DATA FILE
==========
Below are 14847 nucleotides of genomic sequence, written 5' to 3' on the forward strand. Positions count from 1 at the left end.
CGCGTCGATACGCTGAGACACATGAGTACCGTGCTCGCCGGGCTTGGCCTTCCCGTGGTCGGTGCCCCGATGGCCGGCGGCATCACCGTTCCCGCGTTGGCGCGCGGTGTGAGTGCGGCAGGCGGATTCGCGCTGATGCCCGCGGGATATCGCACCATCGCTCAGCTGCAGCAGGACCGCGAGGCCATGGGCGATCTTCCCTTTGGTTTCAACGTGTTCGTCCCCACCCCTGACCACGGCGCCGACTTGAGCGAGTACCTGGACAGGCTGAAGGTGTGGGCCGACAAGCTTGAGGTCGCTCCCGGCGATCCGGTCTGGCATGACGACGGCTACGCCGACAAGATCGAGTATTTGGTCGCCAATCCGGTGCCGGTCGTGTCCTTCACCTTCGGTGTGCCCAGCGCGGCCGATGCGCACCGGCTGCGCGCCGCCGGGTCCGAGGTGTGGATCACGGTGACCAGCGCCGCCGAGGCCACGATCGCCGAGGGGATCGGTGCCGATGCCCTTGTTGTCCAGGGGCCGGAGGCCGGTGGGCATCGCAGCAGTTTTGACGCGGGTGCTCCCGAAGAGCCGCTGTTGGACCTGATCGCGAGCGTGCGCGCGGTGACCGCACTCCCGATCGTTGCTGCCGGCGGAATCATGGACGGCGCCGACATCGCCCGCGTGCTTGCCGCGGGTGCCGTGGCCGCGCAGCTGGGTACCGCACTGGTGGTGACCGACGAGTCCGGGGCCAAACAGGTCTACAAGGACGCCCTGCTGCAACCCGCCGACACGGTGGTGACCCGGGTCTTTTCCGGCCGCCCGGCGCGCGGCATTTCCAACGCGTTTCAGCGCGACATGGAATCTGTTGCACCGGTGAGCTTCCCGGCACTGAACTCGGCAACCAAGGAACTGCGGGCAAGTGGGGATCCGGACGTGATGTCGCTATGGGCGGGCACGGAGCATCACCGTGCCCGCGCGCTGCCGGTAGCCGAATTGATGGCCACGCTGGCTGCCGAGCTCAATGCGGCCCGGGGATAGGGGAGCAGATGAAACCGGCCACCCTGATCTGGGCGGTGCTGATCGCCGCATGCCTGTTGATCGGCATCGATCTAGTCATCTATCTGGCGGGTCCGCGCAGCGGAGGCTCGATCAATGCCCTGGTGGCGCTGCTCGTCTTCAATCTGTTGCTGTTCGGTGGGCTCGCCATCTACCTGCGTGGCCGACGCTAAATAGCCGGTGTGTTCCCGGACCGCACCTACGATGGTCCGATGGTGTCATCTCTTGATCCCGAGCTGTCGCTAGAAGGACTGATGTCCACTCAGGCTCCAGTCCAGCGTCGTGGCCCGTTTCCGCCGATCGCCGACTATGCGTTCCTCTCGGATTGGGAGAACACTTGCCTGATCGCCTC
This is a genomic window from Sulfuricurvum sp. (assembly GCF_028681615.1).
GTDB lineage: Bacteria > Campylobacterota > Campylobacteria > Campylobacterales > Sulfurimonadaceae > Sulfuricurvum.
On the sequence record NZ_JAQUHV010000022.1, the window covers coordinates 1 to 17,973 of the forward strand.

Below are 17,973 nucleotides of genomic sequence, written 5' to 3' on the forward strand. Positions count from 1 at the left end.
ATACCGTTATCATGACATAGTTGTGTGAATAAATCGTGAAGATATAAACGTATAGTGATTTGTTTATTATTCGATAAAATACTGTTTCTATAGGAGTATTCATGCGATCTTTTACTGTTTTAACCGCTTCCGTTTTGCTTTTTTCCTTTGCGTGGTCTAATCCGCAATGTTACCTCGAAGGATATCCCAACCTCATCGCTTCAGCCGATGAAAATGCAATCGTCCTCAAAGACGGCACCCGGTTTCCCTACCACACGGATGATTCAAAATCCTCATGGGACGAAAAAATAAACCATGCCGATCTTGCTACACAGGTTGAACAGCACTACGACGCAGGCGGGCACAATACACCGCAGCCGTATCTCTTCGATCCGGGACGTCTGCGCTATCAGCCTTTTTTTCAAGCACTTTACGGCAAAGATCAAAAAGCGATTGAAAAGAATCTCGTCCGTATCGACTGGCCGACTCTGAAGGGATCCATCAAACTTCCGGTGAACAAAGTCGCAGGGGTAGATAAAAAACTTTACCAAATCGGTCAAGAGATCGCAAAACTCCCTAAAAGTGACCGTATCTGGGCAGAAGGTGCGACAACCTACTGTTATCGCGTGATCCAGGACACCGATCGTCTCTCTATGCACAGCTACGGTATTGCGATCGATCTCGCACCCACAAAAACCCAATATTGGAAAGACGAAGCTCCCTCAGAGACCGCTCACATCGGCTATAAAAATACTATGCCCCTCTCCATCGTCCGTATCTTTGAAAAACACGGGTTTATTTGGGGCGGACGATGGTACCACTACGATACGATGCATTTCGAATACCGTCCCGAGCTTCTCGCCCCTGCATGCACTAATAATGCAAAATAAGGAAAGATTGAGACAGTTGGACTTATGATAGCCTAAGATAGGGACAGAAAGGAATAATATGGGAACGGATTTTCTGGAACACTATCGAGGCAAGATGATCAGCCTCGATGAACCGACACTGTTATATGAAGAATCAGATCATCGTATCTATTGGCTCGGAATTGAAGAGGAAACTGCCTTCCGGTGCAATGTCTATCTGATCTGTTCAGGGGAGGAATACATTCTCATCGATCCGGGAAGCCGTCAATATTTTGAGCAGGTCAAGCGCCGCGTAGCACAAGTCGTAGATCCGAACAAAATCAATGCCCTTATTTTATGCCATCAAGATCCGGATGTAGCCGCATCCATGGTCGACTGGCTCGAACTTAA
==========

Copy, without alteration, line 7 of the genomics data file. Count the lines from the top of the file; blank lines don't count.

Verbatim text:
ATACCGTTATCATGACATAGTTGTGTGAATAAATCGTGAAGATATAAACGTATAGTGATTTGTTTATTATTCGATAAAATACTGTTTCTATAGGAGTATTCATGCGATCTTTTACTGTTTTAACCGCTTCCGTTTTGCTTTTTTCCTTTGCGTGGTCTAATCCGCAATGTTACCTCGAAGGATATCCCAACCTCATCGCTTCAGCCGATGAAAATGCAATCGTCCTCAAAGACGGCACCCGGTTTCCCTACCACACGGATGATTCAAAATCCTCATGGGACGAAAAAATAAACCATGCCGATCTTGCTACACAGGTTGAACAGCACTACGACGCAGGCGGGCACAATACACCGCAGCCGTATCTCTTCGATCCGGGACGTCTGCGCTATCAGCCTTTTTTTCAAGCACTTTACGGCAAAGATCAAAAAGCGATTGAAAAGAATCTCGTCCGTATCGACTGGCCGACTCTGAAGGGATCCATCAAACTTCCGGTGAACAAAGTCGCAGGGGTAGATAAAAAACTTTACCAAATCGGTCAAGAGATCGCAAAACTCCCTAAAAGTGACCGTATCTGGGCAGAAGGTGCGACAACCTACTGTTATCGCGTGATCCAGGACACCGATCGTCTCTCTATGCACAGCTACGGTATTGCGATCGATCTCGCACCCACAAAAACCCAATATTGGAAAGACGAAGCTCCCTCAGAGACCGCTCACATCGGCTATAAAAATACTATGCCCCTCTCCATCGTCCGTATCTTTGAAAAACACGGGTTTATTTGGGGCGGACGATGGTACCACTACGATACGATGCATTTCGAATACCGTCCCGAGCTTCTCGCCCCTGCATGCACTAATAATGCAAAATAAGGAAAGATTGAGACAGTTGGACTTATGATAGCCTAAGATAGGGACAGAAAGGAATAATATGGGAACGGATTTTCTGGAACACTATCGAGGCAAGATGATCAGCCTCGATGAACCGACACTGTTATATGAAGAATCAGATCATCGTATCTATTGGCTCGGAATTGAAGAGGAAACTGCCTTCCGGTGCAATGTCTATCTGATCTGTTCAGGGGAGGAATACATTCTCATCGATCCGGGAAGCCGTCAATATTTTGAGCAGGTCAAGCGCCGCGTAGCACAAGTCGTAGATCCGAACAAAATCAATGCCCTTATTTTATGCCATCAAGATCCGGATGTAGCCGCATCCATGGTCGACTGGCTCGAACTTAA